It would be great if someone purchased the Volt and detailed its true cost over a year. Right now its best guess.

RE: To much money....
By Hoser McMoose on 9/25/2010 8:27:06 PM , Rating: 4
Working on 52 weeks, 5 days per week (which I believe is what the original calculations were for) we can get a rough estimate of electricity cost. The Volt uses 8.8kWh for a full charge, though we can maybe estimate 9.0kWh for a bit of charging overhead (Li-Ion batteries can be charged at better than 95% efficiency, but there is a slight loss).

So, we're talking about 2,340kWh/year here. Electricity costs in the U.S. range from about 6 cents/kWh in places like Idaho up to about 20 cents/kWh in California. A few places have increasing rates when you exceed a certain amount per month, but for the sake of discussion, let's use a fairly reasonable 12 cents/kWh as an estimate. That works out to $280.80 per year.

So actual savings per year are $280 of electricity replacing $1,330 of gasoline (that's a 27mpg car travelling 46 miles per day, 5 days a week, 52 weeks of the year with gasoline at $3.00/gallon), for a total savings of $1,050 per year. At an extra $10,000 in up-front costs, if we ignore the an interest on car loans or the time value of money, works out to roughly 9 and a half years to break even, or just in time for the battery to die (electric vehicles batteries are generally being designed with a 10-year typical lifetime in mind).

If we change the gas cost estimate to $2.80/gallon the savings work out to $960/year for a pay-back time of just shy of 10 and a half years.

I like the basic idea of the Volt, I honestly believe that GM is on the right track with this vehicle and that, 20 or 30 years from now, it will prove to have been a pivotal vehicle in the automotive industry. However until they can get the cost of batteries down (and ideally the energy density up) this sort of vehicle is going to remain a real niche product. Fortunately for GM (and us unwilling shareholders of said company) there is money to be made in this niche product, especially when you get corporate welfare of $7,500/vehicle or more (it's $10,000 worth of corporate welfare here in Ontario, Canada... where, per capita, us taxpayers paid the highest quantity of corporate welfare in the GM bailout).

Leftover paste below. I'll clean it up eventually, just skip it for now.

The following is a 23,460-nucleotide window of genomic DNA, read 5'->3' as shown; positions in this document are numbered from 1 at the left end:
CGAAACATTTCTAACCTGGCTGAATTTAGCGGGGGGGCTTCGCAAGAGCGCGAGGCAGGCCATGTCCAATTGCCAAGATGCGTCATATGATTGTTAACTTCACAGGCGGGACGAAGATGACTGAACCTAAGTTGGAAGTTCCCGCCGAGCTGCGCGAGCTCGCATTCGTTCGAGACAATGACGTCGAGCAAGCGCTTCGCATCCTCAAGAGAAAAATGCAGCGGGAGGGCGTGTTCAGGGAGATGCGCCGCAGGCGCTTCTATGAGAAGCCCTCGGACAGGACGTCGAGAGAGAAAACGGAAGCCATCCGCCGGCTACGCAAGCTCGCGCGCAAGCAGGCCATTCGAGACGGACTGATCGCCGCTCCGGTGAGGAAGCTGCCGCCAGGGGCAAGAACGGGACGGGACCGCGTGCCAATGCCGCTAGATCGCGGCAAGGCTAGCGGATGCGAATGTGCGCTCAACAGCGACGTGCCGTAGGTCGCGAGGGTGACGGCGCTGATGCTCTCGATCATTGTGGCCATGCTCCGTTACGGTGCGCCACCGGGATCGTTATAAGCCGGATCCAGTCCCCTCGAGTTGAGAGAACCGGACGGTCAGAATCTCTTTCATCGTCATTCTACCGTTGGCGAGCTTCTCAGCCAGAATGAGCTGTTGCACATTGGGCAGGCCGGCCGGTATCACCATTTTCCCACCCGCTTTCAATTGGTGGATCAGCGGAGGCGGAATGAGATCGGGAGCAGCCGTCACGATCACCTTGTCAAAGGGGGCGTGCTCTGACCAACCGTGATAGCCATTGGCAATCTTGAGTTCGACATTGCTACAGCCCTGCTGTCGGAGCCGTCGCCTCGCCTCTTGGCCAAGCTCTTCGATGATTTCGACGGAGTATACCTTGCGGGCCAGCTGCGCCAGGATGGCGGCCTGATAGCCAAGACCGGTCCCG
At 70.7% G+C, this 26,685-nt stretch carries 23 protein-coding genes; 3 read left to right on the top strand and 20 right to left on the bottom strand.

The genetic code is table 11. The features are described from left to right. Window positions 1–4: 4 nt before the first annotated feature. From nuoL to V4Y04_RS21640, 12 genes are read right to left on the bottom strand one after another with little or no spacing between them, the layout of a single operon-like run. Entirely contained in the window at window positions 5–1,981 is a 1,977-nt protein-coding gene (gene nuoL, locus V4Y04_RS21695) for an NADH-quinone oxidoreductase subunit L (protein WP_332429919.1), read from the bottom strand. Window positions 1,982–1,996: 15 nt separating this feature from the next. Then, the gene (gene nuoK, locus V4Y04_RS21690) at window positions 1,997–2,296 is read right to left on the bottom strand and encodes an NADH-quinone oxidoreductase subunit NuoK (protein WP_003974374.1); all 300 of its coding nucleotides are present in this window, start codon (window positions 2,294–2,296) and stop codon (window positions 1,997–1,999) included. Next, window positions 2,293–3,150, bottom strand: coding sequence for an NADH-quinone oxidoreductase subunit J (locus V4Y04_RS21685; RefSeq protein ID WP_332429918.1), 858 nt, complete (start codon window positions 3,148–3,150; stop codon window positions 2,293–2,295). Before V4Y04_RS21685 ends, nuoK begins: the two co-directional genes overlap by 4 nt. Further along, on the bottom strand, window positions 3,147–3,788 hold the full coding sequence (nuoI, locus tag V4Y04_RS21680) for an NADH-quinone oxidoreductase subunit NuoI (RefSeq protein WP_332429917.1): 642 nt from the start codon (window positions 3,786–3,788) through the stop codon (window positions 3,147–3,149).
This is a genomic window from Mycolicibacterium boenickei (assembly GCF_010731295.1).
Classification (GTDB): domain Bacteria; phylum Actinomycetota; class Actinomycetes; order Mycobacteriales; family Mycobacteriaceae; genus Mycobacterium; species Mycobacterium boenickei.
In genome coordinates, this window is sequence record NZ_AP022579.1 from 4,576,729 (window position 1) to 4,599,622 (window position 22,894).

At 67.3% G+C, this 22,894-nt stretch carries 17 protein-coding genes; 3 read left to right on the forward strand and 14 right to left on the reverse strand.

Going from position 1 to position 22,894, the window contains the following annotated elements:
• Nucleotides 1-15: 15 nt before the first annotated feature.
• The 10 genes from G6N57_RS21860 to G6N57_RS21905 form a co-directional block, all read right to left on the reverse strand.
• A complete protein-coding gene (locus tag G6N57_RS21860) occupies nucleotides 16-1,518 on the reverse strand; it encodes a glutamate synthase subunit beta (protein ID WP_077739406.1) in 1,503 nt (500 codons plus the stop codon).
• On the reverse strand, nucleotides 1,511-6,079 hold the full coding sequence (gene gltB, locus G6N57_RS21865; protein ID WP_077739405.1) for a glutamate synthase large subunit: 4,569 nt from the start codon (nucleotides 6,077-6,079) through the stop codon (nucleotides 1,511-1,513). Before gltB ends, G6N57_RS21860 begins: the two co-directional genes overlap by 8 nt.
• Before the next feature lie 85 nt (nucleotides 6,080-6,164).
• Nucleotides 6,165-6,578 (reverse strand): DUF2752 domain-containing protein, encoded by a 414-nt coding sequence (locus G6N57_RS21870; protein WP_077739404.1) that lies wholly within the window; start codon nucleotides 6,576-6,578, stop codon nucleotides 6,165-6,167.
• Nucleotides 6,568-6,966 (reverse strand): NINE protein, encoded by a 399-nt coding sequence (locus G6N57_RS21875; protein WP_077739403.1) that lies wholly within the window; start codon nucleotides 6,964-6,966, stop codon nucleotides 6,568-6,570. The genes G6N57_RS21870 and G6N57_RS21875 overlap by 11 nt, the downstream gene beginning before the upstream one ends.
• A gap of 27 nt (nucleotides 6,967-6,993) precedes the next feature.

RE: To much money....
By Mitch101 on 9/25/2010 8:34:57 PM , Rating: 2
Awesome post thanks for doing that.

RE: To much money....
By theapparition on 9/27/2010 7:55:23 AM , Rating: 2
True the Volt isn't for everyone. Some people it will save money, others will never break even.

or just in time for the battery to die (electric vehicles batteries are generally being designed with a 10-year typical lifetime in mind).

FYI, GM is including the first battery replacement in the initial cost of the vehicle. In other words, that first battery replacement is at no cost to the consumer. Personally, I think they made a mistake, and should have lower entry price rather than trying to include future maintenance costs.

However until they can get the cost of batteries down (and ideally the energy density up) this sort of vehicle is going to remain a real niche product.

True, but one of the only ways to get costs down is to make them. The first commercial 40" flatscreens cost $15k. Now, they run for under $500. Once production gets going, and manufacturing process improve, you'll see prices drop and adoption increase.

RE: To much money....
By AaronS on 9/25/2010 2:23:34 PM , Rating: 2
My new 2010 Civic cost my 16k USD. I'm getting 31mpg around town, and 40+ on the highway, and it doesn't have a hybrid battery that's guaranteed to fail in 100k miles/10 years time.

Why on Earth would *anyone* want to buy this GM POS???

RE: To much money....
By MrFord on 9/27/2010 10:44:51 AM , Rating: 2
Because it runs on battery power for most commutes unlike you Civic?

"This week I got an iPhone. This weekend I got four chargers so I can keep it charged everywhere I go and a land line so I can actually make phone calls." -- Facebook CEO Mark Zuckerberg